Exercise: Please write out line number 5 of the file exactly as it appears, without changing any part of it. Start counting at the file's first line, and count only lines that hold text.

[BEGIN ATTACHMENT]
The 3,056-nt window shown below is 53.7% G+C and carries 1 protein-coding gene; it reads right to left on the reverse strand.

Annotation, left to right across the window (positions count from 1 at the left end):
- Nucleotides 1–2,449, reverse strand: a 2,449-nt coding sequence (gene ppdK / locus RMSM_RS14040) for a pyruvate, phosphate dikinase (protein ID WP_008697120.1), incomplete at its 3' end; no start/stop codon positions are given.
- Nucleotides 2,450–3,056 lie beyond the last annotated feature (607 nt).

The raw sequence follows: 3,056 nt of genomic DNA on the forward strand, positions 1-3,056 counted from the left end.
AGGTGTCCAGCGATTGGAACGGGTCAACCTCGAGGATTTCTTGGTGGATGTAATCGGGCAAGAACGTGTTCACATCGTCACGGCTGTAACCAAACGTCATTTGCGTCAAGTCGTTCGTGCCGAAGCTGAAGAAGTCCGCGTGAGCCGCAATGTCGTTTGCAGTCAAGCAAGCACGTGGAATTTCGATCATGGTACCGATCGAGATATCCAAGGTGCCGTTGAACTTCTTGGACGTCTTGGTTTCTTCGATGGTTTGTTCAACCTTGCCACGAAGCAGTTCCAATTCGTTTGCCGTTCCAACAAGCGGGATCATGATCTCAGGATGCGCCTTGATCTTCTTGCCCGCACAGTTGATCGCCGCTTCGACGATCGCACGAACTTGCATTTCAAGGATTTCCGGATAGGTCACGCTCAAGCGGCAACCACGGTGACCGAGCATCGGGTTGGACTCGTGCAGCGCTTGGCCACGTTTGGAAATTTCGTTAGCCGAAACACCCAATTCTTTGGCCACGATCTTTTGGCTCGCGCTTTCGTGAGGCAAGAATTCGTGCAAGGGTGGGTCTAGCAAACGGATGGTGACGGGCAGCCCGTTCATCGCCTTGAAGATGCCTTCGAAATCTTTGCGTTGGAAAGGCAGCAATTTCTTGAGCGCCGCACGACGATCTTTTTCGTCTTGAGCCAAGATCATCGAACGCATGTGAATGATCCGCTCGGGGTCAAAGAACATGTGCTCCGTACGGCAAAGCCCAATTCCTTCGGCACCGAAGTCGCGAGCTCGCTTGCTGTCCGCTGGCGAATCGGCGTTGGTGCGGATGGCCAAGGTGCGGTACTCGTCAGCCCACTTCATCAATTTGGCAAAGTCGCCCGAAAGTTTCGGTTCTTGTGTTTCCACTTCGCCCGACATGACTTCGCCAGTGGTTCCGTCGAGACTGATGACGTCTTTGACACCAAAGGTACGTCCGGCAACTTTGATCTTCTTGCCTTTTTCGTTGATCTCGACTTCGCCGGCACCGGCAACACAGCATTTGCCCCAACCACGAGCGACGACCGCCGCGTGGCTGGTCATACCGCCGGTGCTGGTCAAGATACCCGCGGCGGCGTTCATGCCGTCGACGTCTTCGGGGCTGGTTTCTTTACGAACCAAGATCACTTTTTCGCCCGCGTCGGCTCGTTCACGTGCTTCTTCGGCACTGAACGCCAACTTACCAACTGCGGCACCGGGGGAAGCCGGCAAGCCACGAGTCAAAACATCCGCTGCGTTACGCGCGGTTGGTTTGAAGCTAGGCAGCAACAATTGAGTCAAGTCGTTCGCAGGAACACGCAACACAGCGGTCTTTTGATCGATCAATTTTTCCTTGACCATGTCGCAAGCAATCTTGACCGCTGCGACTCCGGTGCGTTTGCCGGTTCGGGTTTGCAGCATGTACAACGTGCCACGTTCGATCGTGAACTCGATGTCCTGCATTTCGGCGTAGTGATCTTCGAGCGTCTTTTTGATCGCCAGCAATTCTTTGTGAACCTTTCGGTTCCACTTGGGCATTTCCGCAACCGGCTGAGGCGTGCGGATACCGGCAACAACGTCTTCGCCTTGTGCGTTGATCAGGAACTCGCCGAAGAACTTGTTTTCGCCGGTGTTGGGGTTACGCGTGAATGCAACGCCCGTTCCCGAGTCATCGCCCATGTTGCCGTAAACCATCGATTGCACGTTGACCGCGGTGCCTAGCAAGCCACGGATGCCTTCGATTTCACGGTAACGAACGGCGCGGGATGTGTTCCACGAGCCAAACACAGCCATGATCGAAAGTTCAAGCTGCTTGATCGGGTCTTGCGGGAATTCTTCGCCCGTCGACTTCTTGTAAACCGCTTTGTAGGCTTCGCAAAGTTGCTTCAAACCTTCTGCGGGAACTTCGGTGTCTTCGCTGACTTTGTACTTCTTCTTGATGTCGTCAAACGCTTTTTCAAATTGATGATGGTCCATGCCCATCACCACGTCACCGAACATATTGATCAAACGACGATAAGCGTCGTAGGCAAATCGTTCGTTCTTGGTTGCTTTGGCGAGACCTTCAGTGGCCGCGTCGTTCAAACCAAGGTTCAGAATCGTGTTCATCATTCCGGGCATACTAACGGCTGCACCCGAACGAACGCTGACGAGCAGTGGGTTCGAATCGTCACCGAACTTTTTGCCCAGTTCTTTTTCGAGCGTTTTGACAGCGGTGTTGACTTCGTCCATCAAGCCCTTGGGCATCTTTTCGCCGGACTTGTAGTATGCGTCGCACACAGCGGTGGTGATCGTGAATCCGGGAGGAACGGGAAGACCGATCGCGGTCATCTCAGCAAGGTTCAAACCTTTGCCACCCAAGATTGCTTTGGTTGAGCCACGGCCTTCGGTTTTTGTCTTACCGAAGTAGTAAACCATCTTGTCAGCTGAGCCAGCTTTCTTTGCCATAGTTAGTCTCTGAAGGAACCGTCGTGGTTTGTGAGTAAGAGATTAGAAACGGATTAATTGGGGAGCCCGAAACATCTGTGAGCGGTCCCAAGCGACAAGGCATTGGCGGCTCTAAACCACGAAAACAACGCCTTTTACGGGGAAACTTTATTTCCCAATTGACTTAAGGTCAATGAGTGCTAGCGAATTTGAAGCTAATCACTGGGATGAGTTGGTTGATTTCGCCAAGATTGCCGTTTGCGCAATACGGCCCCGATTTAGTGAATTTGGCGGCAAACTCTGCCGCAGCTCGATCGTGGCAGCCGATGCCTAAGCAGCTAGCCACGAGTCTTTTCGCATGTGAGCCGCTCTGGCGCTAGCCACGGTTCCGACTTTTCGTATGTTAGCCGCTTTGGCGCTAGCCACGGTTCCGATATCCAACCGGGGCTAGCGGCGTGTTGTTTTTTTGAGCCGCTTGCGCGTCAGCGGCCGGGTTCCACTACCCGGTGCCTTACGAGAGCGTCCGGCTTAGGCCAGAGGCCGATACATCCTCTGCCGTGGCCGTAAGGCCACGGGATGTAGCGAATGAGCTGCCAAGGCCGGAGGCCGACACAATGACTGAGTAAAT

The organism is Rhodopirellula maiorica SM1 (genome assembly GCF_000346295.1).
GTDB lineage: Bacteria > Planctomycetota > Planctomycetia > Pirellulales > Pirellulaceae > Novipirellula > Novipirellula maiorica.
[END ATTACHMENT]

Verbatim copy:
The raw sequence follows: 3,056 nt of genomic DNA on the forward strand, positions 1-3,056 counted from the left end.